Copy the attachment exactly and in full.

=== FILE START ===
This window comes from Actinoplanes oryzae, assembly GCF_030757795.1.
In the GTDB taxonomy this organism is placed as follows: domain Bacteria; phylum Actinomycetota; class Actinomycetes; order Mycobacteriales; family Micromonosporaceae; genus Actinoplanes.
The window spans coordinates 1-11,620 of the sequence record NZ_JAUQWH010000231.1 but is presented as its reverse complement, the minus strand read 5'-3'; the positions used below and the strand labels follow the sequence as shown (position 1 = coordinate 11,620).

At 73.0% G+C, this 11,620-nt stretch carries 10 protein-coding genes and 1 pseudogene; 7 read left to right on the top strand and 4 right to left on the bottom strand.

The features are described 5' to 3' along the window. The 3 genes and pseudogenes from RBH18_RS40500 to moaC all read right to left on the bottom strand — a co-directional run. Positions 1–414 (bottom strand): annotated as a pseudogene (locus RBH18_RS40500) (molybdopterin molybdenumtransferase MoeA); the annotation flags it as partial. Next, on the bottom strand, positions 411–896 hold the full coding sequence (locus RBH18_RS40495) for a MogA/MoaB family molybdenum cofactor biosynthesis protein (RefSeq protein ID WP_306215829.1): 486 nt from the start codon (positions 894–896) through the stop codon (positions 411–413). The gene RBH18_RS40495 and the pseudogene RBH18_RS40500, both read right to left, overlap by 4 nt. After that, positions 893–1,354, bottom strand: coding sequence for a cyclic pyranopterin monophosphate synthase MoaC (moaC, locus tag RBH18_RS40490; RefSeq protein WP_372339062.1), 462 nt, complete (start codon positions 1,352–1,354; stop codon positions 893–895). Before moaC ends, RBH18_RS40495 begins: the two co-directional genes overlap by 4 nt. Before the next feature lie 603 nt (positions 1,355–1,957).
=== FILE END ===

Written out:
This window comes from Actinoplanes oryzae, assembly GCF_030757795.1.
In the GTDB taxonomy this organism is placed as follows: domain Bacteria; phylum Actinomycetota; class Actinomycetes; order Mycobacteriales; family Micromonosporaceae; genus Actinoplanes.
The window spans coordinates 1-11,620 of the sequence record NZ_JAUQWH010000231.1 but is presented as its reverse complement, the minus strand read 5'-3'; the positions used below and the strand labels follow the sequence as shown (position 1 = coordinate 11,620).

At 73.0% G+C, this 11,620-nt stretch carries 10 protein-coding genes and 1 pseudogene; 7 read left to right on the top strand and 4 right to left on the bottom strand.

The features are described 5' to 3' along the window. The 3 genes and pseudogenes from RBH18_RS40500 to moaC all read right to left on the bottom strand — a co-directional run. Positions 1–414 (bottom strand): annotated as a pseudogene (locus RBH18_RS40500) (molybdopterin molybdenumtransferase MoeA); the annotation flags it as partial. Next, on the bottom strand, positions 411–896 hold the full coding sequence (locus RBH18_RS40495) for a MogA/MoaB family molybdenum cofactor biosynthesis protein (RefSeq protein ID WP_306215829.1): 486 nt from the start codon (positions 894–896) through the stop codon (positions 411–413). The gene RBH18_RS40495 and the pseudogene RBH18_RS40500, both read right to left, overlap by 4 nt. After that, positions 893–1,354, bottom strand: coding sequence for a cyclic pyranopterin monophosphate synthase MoaC (moaC, locus tag RBH18_RS40490; RefSeq protein WP_372339062.1), 462 nt, complete (start codon positions 1,352–1,354; stop codon positions 893–895). Before moaC ends, RBH18_RS40495 begins: the two co-directional genes overlap by 4 nt. Before the next feature lie 603 nt (positions 1,355–1,957).